What happened to the trees? An update from the Maryland Legislative Session


Have you been writing postcards and emails to your legislators this Maryland General Assembly Session? Have you made last-minute phone calls asking for #MoreTreesPlease? Perhaps you joined us on the Butterfly Bus to ride to Annapolis and Rally Your Reps to improve the Forest Conservation Act? Thank you!

But sadly, despite all your hard work, the bill to help reverse our forest loss did not pass, on the very last day of the legislative session. There were a series of maneuvers that began when the Senate Education, Health, and Environmental Affairs Committee (EHEA) PASSED the bill in a strong form–where it would have increased the ratio of new trees that developers would have been required to plant for every tree in “priority forest” they cut down–but then unfortunately that strong bill could not pass the full Senate. The Senate instead passed a version that would have created a task force of analysts, environmental community members, developers, and foresters to all work together and propose improved language for next year. We continued to support that bill, but when it went to the House, the Environment Committee watered it down to a bill that would have just “studied” the issue and weakened the task force concept. Then, the Senate did not support the watered-down study bill and chose not to pass it on April 9th, the last day of the session.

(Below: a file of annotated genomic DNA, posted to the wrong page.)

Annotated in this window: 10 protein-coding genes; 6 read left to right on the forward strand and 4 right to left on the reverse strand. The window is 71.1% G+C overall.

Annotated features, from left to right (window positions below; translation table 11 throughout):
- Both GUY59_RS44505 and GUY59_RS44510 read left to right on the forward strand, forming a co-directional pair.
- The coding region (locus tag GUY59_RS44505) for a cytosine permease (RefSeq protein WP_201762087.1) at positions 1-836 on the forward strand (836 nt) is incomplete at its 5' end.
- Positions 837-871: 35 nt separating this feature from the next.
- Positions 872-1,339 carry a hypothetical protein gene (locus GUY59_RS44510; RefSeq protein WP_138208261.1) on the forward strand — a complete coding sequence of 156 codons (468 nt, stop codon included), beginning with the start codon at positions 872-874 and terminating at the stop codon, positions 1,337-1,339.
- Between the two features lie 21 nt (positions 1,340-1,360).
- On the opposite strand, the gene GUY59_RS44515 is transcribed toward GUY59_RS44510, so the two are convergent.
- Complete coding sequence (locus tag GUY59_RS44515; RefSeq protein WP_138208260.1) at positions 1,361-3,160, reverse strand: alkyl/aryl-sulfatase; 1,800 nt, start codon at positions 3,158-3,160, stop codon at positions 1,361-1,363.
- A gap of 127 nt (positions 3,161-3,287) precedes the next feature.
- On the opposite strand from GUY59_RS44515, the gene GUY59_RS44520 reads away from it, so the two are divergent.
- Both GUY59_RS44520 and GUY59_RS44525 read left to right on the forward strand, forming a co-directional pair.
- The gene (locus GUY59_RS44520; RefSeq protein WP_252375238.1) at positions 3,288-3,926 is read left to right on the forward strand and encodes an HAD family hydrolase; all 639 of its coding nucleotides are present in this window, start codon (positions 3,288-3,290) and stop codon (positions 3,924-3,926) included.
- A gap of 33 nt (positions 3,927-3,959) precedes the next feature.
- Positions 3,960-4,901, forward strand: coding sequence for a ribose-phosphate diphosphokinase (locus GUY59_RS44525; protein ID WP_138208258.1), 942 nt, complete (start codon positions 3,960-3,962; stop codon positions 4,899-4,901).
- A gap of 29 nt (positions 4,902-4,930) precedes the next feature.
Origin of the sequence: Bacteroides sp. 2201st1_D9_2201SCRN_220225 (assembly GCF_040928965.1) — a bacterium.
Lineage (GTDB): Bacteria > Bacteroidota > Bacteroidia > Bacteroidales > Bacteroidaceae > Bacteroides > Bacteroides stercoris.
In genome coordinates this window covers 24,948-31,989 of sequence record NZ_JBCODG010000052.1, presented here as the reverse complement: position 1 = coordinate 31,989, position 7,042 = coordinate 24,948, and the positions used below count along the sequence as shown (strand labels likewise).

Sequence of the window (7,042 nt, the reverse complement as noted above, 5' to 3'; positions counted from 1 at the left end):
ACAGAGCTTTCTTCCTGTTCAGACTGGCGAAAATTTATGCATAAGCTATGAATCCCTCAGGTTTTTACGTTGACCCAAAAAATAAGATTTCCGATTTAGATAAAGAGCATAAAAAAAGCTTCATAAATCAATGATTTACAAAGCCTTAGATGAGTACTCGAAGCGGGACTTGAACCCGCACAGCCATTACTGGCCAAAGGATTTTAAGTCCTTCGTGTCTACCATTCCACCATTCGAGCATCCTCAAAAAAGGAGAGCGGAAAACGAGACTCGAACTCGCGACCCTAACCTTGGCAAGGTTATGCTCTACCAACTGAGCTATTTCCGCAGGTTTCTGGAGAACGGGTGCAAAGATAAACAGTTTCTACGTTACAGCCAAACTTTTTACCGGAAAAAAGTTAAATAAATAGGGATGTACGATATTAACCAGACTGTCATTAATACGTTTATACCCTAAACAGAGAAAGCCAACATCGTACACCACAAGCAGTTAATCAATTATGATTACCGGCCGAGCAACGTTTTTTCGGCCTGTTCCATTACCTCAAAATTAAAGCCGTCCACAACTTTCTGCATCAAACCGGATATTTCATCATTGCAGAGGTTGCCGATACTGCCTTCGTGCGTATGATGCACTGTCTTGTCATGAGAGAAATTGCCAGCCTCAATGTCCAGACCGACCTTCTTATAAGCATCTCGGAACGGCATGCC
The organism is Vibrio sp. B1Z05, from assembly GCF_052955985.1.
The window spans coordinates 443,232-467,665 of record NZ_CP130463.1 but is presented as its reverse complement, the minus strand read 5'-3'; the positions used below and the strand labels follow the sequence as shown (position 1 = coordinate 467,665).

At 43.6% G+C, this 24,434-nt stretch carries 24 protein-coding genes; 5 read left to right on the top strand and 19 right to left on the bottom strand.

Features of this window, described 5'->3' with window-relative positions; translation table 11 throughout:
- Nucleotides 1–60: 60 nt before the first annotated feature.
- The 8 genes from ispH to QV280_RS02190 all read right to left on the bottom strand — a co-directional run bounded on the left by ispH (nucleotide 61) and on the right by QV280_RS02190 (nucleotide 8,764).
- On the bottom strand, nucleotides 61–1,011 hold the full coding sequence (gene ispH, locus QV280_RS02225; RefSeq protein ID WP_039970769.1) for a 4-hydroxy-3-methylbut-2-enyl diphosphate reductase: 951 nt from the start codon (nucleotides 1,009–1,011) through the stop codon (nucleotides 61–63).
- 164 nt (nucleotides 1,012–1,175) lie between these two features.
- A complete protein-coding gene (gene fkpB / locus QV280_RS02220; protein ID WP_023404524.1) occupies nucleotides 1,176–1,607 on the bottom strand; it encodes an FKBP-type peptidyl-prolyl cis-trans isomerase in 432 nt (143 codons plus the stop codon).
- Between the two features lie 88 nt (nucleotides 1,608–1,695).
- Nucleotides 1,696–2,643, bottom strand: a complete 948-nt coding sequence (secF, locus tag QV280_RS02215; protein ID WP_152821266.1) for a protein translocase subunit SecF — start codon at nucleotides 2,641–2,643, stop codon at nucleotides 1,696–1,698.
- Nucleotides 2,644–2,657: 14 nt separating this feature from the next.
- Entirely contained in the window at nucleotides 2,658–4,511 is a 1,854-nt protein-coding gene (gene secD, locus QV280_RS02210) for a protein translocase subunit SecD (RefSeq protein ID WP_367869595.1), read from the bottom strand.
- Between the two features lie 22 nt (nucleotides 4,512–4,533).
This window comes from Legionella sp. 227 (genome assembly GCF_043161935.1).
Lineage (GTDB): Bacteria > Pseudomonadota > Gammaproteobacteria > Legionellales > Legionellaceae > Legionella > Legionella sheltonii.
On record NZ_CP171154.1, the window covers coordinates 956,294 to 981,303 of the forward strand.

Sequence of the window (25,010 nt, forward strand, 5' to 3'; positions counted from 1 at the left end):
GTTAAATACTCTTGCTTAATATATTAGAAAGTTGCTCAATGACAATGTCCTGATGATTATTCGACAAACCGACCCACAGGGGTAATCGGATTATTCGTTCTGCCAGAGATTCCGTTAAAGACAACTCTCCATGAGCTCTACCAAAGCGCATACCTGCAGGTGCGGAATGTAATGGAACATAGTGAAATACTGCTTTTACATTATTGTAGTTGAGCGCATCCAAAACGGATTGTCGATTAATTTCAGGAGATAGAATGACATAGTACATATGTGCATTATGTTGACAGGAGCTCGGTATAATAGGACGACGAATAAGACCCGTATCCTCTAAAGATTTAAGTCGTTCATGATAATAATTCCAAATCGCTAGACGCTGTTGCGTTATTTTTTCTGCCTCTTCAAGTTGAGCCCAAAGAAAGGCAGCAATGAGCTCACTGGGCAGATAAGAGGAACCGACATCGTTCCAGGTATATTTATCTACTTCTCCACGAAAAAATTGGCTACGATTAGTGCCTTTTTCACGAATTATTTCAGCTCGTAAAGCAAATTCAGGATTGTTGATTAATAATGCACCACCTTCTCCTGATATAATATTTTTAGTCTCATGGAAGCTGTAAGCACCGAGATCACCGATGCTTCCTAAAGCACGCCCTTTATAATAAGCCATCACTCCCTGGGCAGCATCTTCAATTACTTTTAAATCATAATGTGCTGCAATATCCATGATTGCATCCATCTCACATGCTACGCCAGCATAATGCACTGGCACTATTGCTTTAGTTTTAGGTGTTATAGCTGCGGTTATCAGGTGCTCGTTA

And when I said despite all your hard work, I meant it! Your voices joined a huge coalition of environmental advocates and individual concerned citizens from around the state, from dozens of environmental and civic organizations.

Unfortunately, this year the developers won, and overall this year’s legislative session was not that great for the environment overall (with a few bright spots on climate and renewable energy; click here to read a full wrap-up from the Maryland League of Conservation Voters). But, we won’t give up, on bills to conserve our forests, increase renewable energy, ban foam containers and synthetic turf, and more. We know it can take years to sway hearts and minds, but that a little bit of progress provides the base for much, much more. Thank you to all our ANS members, friends, and supporters for all you do. And, we’ll try again next year! Our forests need us to Speak for the Trees, and I know you won’t stop doing it!

About Eliza Cava

Eliza Cava is the ANS Director of Conservation, where she leads our MD & DC policy, advocacy, and conservation outreach work, supervises our citizen science programs and VA advocacy work, and supports Woodend restoration as a demonstration landscape for the region.
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